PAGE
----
Darn it, why’d I waste a “the play’s the thing” reference on the last, unrelated post?
I’ll come out with it right now: I am a (recovering?) drama geek. I’ve been in over 50 theatrical products, and worked backstage… and directed… and even written a couple. I haven’t done any acting since a few student films in college, but I really miss it.
When people discuss great literature, I am always genuinely hurt if plays are omitted. That is really the only point of this post. So I suppose it won’t be very long. But really! We only read plays in one of my English classes in college, and that was Shakespeare. Everyone gives Shakespeare his due, and then ignores the hundreds and thousands of truly amazing plays. Why do people do this?
Here are a few of the excuses I’ve heard, and my not-takin’ it responses:
1) You can’t read plays to someone. Perfect your voices. It’s good acting practice, and acting is just sort of like lying. If you are a bad liar (like me. I am truly horrendous) you should really try to get better, in case you ever plan a surprise party or drink your roommate’s expensive tea. Which, for the record, I never do.
2) You need to see plays to understand them. I am a visual person and even I don’t buy this. It does help to see them, but you have to picture everything you read. What are you doing when you read books? You’re not creating little movies in your head? With plays, you can create those same movies and have specific stage directions. They’re handing it to you.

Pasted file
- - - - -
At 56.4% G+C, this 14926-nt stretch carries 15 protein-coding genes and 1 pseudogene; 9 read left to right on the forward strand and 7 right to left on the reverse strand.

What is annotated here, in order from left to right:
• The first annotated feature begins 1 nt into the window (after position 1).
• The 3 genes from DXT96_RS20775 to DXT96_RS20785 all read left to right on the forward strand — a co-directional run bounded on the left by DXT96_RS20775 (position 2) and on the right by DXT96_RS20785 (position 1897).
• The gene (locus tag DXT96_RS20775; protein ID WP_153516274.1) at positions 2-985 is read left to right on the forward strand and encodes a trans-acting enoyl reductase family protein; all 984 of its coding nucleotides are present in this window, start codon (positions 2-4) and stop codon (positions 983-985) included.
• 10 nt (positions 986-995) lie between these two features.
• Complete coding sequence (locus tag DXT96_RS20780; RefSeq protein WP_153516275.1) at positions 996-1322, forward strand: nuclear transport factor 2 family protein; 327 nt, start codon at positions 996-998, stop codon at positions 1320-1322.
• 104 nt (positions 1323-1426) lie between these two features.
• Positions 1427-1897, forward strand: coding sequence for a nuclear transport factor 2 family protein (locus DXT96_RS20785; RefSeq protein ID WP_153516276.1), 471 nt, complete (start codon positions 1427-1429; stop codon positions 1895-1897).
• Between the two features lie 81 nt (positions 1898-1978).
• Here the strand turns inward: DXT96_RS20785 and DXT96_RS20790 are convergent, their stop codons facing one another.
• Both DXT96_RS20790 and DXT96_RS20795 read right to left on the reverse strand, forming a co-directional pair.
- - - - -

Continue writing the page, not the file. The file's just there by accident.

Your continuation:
3) It’s harder to understand characters just through dialogue and action. This is legitimately true of bad plays. But in good plays, there are those moments- the two words a character stays before he stops himself, the lingering look cast over a shoulder – where you can understand things more clearly and more precisely than you could in 50 pages of a novel.
The theater down the block from me just started a run of the Pulitzer-winning August: Osage County, and you can’t keep me away. No really- I went straight there from the Phillies game, even though I had to come in halfway through the first act, and hadn’t eaten in 8 hours, and I’d seen it the night before. It’s really freakin’ good. The acting is fantastic, but the play itself is so beautifully written, I can’t help but think how underrated the whole theater experience is in our literary canon. Lots of people love theater. But it still doesn’t make its way into many classrooms. And that’s just a missed opportunity, if you ask me.
Were plays featured in your literature classes? And teachers, do you teach plays? What plays do you all find the most thought-provoking?